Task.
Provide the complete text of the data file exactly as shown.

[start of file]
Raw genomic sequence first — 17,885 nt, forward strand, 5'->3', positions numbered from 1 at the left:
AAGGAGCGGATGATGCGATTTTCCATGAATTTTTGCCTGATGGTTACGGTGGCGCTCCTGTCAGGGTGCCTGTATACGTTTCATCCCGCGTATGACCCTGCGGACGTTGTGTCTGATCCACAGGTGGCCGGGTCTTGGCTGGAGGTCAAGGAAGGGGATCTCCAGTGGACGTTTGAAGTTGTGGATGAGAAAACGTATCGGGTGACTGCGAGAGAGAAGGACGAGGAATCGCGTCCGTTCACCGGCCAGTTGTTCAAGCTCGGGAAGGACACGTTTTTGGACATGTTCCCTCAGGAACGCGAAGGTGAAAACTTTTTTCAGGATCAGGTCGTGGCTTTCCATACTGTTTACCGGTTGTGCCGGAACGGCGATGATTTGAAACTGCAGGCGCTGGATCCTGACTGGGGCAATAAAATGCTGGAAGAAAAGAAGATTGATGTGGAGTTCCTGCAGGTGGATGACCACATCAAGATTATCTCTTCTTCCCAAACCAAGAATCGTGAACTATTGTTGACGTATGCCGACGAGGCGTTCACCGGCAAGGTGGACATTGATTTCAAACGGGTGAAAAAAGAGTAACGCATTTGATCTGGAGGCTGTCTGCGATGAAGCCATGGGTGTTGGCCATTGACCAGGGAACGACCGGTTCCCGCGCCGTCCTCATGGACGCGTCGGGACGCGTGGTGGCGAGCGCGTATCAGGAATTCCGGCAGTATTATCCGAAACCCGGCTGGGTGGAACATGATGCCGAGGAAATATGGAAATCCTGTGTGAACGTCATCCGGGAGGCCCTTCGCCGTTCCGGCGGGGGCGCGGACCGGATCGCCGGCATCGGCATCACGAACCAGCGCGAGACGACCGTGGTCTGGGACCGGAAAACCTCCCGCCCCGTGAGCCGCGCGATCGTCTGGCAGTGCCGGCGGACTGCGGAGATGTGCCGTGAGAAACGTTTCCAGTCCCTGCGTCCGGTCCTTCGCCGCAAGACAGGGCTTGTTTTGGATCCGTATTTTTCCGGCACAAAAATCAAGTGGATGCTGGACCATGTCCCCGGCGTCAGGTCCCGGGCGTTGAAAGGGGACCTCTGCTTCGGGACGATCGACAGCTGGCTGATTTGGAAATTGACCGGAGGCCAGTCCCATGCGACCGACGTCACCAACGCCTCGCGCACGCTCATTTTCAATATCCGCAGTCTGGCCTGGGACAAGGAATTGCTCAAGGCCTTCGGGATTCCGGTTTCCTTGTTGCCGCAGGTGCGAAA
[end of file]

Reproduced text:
Raw genomic sequence first — 17,885 nt, forward strand, 5'->3', positions numbered from 1 at the left:
AAGGAGCGGATGATGCGATTTTCCATGAATTTTTGCCTGATGGTTACGGTGGCGCTCCTGTCAGGGTGCCTGTATACGTTTCATCCCGCGTATGACCCTGCGGACGTTGTGTCTGATCCACAGGTGGCCGGGTCTTGGCTGGAGGTCAAGGAAGGGGATCTCCAGTGGACGTTTGAAGTTGTGGATGAGAAAACGTATCGGGTGACTGCGAGAGAGAAGGACGAGGAATCGCGTCCGTTCACCGGCCAGTTGTTCAAGCTCGGGAAGGACACGTTTTTGGACATGTTCCCTCAGGAACGCGAAGGTGAAAACTTTTTTCAGGATCAGGTCGTGGCTTTCCATACTGTTTACCGGTTGTGCCGGAACGGCGATGATTTGAAACTGCAGGCGCTGGATCCTGACTGGGGCAATAAAATGCTGGAAGAAAAGAAGATTGATGTGGAGTTCCTGCAGGTGGATGACCACATCAAGATTATCTCTTCTTCCCAAACCAAGAATCGTGAACTATTGTTGACGTATGCCGACGAGGCGTTCACCGGCAAGGTGGACATTGATTTCAAACGGGTGAAAAAAGAGTAACGCATTTGATCTGGAGGCTGTCTGCGATGAAGCCATGGGTGTTGGCCATTGACCAGGGAACGACCGGTTCCCGCGCCGTCCTCATGGACGCGTCGGGACGCGTGGTGGCGAGCGCGTATCAGGAATTCCGGCAGTATTATCCGAAACCCGGCTGGGTGGAACATGATGCCGAGGAAATATGGAAATCCTGTGTGAACGTCATCCGGGAGGCCCTTCGCCGTTCCGGCGGGGGCGCGGACCGGATCGCCGGCATCGGCATCACGAACCAGCGCGAGACGACCGTGGTCTGGGACCGGAAAACCTCCCGCCCCGTGAGCCGCGCGATCGTCTGGCAGTGCCGGCGGACTGCGGAGATGTGCCGTGAGAAACGTTTCCAGTCCCTGCGTCCGGTCCTTCGCCGCAAGACAGGGCTTGTTTTGGATCCGTATTTTTCCGGCACAAAAATCAAGTGGATGCTGGACCATGTCCCCGGCGTCAGGTCCCGGGCGTTGAAAGGGGACCTCTGCTTCGGGACGATCGACAGCTGGCTGATTTGGAAATTGACCGGAGGCCAGTCCCATGCGACCGACGTCACCAACGCCTCGCGCACGCTCATTTTCAATATCCGCAGTCTGGCCTGGGACAAGGAATTGCTCAAGGCCTTCGGGATTCCGGTTTCCTTGTTGCCGCAGGTGCGAAA